Bus Rapid Transit May Be Headed For November Vote

By Richard Brenneman
Thursday May 22, 2008 - 09:52:00 AM

Berkeley voters could be the ultimate decision-makers when it comes to the shape of an upgraded bus service for the city. 

Foes of a plan to narrow Telegraph Avenue down to two lanes to create room for a bus-only center lane say they have enough signatures to place a measure on the November ballot, which, if passed, would require public votes on any lane conversions on city streets. 

Bruce Kaplan, general manager of Looking Glass Photo’s Telegraph Avenue store, is co-sponsoring the measure with Claremont Elmwood Neighborhood Association president Dean Metzger. 

“Support for the measure has been overwhelming,” Kaplan said. “I think this shows that the residents of Berkeley feel that the city has not worked with AC Transit effectively to design the next generation of transit services. Voters want a system that is green, reduces congestion, and moves people where they need to go at an affordable cost.”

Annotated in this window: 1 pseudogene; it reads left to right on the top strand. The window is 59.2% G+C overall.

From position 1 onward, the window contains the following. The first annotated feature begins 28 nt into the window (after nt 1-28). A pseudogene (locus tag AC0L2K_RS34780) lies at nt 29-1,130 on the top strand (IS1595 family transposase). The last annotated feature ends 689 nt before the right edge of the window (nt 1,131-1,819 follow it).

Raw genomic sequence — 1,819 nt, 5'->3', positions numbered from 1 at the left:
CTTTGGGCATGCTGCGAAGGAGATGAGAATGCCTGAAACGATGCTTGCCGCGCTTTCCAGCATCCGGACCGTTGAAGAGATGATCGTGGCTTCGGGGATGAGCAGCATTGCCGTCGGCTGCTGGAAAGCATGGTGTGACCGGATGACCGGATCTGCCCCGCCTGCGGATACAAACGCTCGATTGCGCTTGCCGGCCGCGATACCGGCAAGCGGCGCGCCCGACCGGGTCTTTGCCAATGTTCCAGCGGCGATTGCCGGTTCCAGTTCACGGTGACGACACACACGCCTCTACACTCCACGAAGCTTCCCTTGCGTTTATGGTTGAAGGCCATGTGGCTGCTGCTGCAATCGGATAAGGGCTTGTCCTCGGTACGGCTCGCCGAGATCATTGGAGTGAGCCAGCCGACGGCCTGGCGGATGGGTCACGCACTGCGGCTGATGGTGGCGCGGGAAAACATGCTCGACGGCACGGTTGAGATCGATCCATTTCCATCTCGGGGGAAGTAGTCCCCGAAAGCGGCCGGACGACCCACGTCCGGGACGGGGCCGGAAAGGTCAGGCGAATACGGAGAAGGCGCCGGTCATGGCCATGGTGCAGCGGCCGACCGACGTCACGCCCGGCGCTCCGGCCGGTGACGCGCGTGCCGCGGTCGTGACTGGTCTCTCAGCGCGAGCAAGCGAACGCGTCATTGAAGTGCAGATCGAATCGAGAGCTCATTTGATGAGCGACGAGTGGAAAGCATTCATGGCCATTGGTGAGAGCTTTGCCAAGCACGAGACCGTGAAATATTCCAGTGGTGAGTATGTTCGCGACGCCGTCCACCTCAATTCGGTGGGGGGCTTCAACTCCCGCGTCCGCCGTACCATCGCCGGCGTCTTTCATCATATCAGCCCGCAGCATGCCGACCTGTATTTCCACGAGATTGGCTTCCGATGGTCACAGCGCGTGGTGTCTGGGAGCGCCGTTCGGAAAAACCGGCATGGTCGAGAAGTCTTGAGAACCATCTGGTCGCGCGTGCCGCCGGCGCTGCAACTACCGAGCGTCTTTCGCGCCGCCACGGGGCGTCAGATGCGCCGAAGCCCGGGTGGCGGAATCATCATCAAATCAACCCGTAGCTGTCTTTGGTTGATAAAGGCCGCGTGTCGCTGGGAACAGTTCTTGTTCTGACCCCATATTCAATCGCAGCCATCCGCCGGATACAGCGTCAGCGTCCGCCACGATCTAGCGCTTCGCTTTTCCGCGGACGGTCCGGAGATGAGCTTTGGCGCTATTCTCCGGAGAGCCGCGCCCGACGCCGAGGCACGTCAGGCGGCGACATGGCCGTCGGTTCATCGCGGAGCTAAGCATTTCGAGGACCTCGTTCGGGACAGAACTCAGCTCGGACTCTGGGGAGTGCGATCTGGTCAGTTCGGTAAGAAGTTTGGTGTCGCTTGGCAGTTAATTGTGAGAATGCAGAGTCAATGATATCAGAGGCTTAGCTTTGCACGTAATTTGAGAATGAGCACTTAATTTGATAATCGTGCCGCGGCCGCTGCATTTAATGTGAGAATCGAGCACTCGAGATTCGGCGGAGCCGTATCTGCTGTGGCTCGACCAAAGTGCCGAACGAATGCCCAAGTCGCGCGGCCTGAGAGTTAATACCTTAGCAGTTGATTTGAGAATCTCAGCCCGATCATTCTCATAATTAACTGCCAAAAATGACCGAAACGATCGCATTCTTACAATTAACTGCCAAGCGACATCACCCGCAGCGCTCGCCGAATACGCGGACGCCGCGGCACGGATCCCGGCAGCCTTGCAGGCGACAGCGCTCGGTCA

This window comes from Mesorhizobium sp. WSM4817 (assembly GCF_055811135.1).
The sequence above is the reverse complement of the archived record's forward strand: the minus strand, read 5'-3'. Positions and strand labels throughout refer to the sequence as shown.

Merchants have complained that the plan’s proposal to eliminate parking along Telegraph would result in lost business for local merchants, and neighborhood residents have complained that the reduction of traffic would send more cars onto neighborhood streets. 

The initiative proposal comes from Berkeleyans for Better Transit Options (BBTop), which has also floated an alternative proposal for a service they call Rapid Bus Plus (http://www.berkeleydailyplanet.com/issue/2008-05-15/article/30011). 

Organizers said Tuesday that they have collected more than the 2,037 signatures required to place the measure on the November ballot, and will continue gathering names for another week both to demonstrate popular support and to ensure a safe margin in case some signers are ruled ineligible. 

Once the petitions are handed over to the city clerk, the Alameda County Registrar of Voters will then verify the signatures. The Berkeley City Council then must either enact the measure or place it on the ballot for Berkeley voters to approve or reject. 

“Either way,” says Kaplan, “we have succeeded in drawing attention to BRT. The city will have to do a better job in getting input from the public and making sure that AC Transit is responsive to the real needs of Berkeley residents.”